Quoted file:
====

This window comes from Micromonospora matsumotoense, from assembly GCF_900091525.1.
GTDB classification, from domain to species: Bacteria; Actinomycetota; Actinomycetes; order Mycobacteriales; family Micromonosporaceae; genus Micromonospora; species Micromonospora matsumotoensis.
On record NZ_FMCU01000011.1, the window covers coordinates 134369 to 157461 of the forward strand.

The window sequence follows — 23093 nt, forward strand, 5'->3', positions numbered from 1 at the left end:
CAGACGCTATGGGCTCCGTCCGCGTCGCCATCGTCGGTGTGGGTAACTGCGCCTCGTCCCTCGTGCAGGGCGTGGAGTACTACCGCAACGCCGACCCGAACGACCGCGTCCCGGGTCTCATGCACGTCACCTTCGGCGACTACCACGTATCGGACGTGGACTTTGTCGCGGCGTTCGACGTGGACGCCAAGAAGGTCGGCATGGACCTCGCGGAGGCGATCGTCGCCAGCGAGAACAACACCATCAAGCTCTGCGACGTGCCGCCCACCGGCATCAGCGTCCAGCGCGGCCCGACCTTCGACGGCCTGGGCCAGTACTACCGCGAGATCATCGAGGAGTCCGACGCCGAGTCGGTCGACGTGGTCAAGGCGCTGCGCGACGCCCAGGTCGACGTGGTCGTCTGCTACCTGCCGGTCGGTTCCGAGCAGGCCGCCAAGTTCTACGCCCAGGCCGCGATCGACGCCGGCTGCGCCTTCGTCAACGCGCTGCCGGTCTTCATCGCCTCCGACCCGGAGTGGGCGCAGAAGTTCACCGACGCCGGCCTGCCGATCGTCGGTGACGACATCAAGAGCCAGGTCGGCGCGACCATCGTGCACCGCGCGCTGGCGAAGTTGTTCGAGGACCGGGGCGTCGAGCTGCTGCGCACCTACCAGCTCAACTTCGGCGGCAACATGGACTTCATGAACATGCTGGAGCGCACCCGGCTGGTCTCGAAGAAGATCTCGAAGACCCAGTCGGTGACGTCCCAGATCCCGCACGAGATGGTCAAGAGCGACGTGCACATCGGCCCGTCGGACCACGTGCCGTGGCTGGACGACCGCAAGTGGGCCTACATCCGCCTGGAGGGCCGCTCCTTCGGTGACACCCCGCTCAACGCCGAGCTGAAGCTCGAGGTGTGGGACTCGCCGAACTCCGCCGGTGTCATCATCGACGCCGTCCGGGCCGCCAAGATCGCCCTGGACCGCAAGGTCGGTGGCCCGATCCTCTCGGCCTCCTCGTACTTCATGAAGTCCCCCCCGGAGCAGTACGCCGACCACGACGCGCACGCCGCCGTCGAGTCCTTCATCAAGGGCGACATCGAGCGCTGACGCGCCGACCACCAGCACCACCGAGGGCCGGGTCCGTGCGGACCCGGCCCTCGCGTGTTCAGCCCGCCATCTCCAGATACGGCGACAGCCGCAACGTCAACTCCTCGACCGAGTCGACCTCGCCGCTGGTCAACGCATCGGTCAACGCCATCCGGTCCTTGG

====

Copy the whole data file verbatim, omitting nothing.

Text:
This window comes from Micromonospora matsumotoense, from assembly GCF_900091525.1.
GTDB classification, from domain to species: Bacteria; Actinomycetota; Actinomycetes; order Mycobacteriales; family Micromonosporaceae; genus Micromonospora; species Micromonospora matsumotoensis.
On record NZ_FMCU01000011.1, the window covers coordinates 134369 to 157461 of the forward strand.

The window sequence follows — 23093 nt, forward strand, 5'->3', positions numbered from 1 at the left end:
CAGACGCTATGGGCTCCGTCCGCGTCGCCATCGTCGGTGTGGGTAACTGCGCCTCGTCCCTCGTGCAGGGCGTGGAGTACTACCGCAACGCCGACCCGAACGACCGCGTCCCGGGTCTCATGCACGTCACCTTCGGCGACTACCACGTATCGGACGTGGACTTTGTCGCGGCGTTCGACGTGGACGCCAAGAAGGTCGGCATGGACCTCGCGGAGGCGATCGTCGCCAGCGAGAACAACACCATCAAGCTCTGCGACGTGCCGCCCACCGGCATCAGCGTCCAGCGCGGCCCGACCTTCGACGGCCTGGGCCAGTACTACCGCGAGATCATCGAGGAGTCCGACGCCGAGTCGGTCGACGTGGTCAAGGCGCTGCGCGACGCCCAGGTCGACGTGGTCGTCTGCTACCTGCCGGTCGGTTCCGAGCAGGCCGCCAAGTTCTACGCCCAGGCCGCGATCGACGCCGGCTGCGCCTTCGTCAACGCGCTGCCGGTCTTCATCGCCTCCGACCCGGAGTGGGCGCAGAAGTTCACCGACGCCGGCCTGCCGATCGTCGGTGACGACATCAAGAGCCAGGTCGGCGCGACCATCGTGCACCGCGCGCTGGCGAAGTTGTTCGAGGACCGGGGCGTCGAGCTGCTGCGCACCTACCAGCTCAACTTCGGCGGCAACATGGACTTCATGAACATGCTGGAGCGCACCCGGCTGGTCTCGAAGAAGATCTCGAAGACCCAGTCGGTGACGTCCCAGATCCCGCACGAGATGGTCAAGAGCGACGTGCACATCGGCCCGTCGGACCACGTGCCGTGGCTGGACGACCGCAAGTGGGCCTACATCCGCCTGGAGGGCCGCTCCTTCGGTGACACCCCGCTCAACGCCGAGCTGAAGCTCGAGGTGTGGGACTCGCCGAACTCCGCCGGTGTCATCATCGACGCCGTCCGGGCCGCCAAGATCGCCCTGGACCGCAAGGTCGGTGGCCCGATCCTCTCGGCCTCCTCGTACTTCATGAAGTCCCCCCCGGAGCAGTACGCCGACCACGACGCGCACGCCGCCGTCGAGTCCTTCATCAAGGGCGACATCGAGCGCTGACGCGCCGACCACCAGCACCACCGAGGGCCGGGTCCGTGCGGACCCGGCCCTCGCGTGTTCAGCCCGCCATCTCCAGATACGGCGACAGCCGCAACGTCAACTCCTCGACCGAGTCGACCTCGCCGCTGGTCAACGCATCGGTCAACGCCATCCGGTCCTTGG